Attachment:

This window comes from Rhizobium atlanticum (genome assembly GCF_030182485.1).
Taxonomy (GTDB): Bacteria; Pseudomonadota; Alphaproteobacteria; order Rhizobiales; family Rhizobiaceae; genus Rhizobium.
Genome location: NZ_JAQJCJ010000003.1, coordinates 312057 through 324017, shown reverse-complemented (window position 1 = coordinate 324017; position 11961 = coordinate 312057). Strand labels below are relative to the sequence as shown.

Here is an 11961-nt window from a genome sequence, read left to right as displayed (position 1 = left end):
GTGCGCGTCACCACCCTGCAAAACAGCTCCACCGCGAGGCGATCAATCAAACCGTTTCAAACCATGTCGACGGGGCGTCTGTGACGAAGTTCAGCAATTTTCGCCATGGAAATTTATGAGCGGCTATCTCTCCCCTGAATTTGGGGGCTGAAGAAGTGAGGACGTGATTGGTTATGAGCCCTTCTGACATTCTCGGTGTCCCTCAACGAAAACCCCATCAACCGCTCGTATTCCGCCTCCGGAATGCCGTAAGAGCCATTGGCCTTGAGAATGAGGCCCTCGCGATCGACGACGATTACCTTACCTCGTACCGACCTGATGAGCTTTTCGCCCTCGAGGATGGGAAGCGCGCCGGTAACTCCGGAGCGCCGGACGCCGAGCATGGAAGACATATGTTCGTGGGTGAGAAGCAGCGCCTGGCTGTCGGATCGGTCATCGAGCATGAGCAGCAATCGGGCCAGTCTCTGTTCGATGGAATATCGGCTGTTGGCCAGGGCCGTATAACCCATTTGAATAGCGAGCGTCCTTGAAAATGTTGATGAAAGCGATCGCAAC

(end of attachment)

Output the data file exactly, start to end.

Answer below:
This window comes from Rhizobium atlanticum (genome assembly GCF_030182485.1).
Taxonomy (GTDB): Bacteria; Pseudomonadota; Alphaproteobacteria; order Rhizobiales; family Rhizobiaceae; genus Rhizobium.
Genome location: NZ_JAQJCJ010000003.1, coordinates 312057 through 324017, shown reverse-complemented (window position 1 = coordinate 324017; position 11961 = coordinate 312057). Strand labels below are relative to the sequence as shown.

Here is an 11961-nt window from a genome sequence, read left to right as displayed (position 1 = left end):
GTGCGCGTCACCACCCTGCAAAACAGCTCCACCGCGAGGCGATCAATCAAACCGTTTCAAACCATGTCGACGGGGCGTCTGTGACGAAGTTCAGCAATTTTCGCCATGGAAATTTATGAGCGGCTATCTCTCCCCTGAATTTGGGGGCTGAAGAAGTGAGGACGTGATTGGTTATGAGCCCTTCTGACATTCTCGGTGTCCCTCAACGAAAACCCCATCAACCGCTCGTATTCCGCCTCCGGAATGCCGTAAGAGCCATTGGCCTTGAGAATGAGGCCCTCGCGATCGACGACGATTACCTTACCTCGTACCGACCTGATGAGCTTTTCGCCCTCGAGGATGGGAAGCGCGCCGGTAACTCCGGAGCGCCGGACGCCGAGCATGGAAGACATATGTTCGTGGGTGAGAAGCAGCGCCTGGCTGTCGGATCGGTCATCGAGCATGAGCAGCAATCGGGCCAGTCTCTGTTCGATGGAATATCGGCTGTTGGCCAGGGCCGTATAACCCATTTGAATAGCGAGCGTCCTTGAAAATGTTGATGAAAGCGATCGCAAC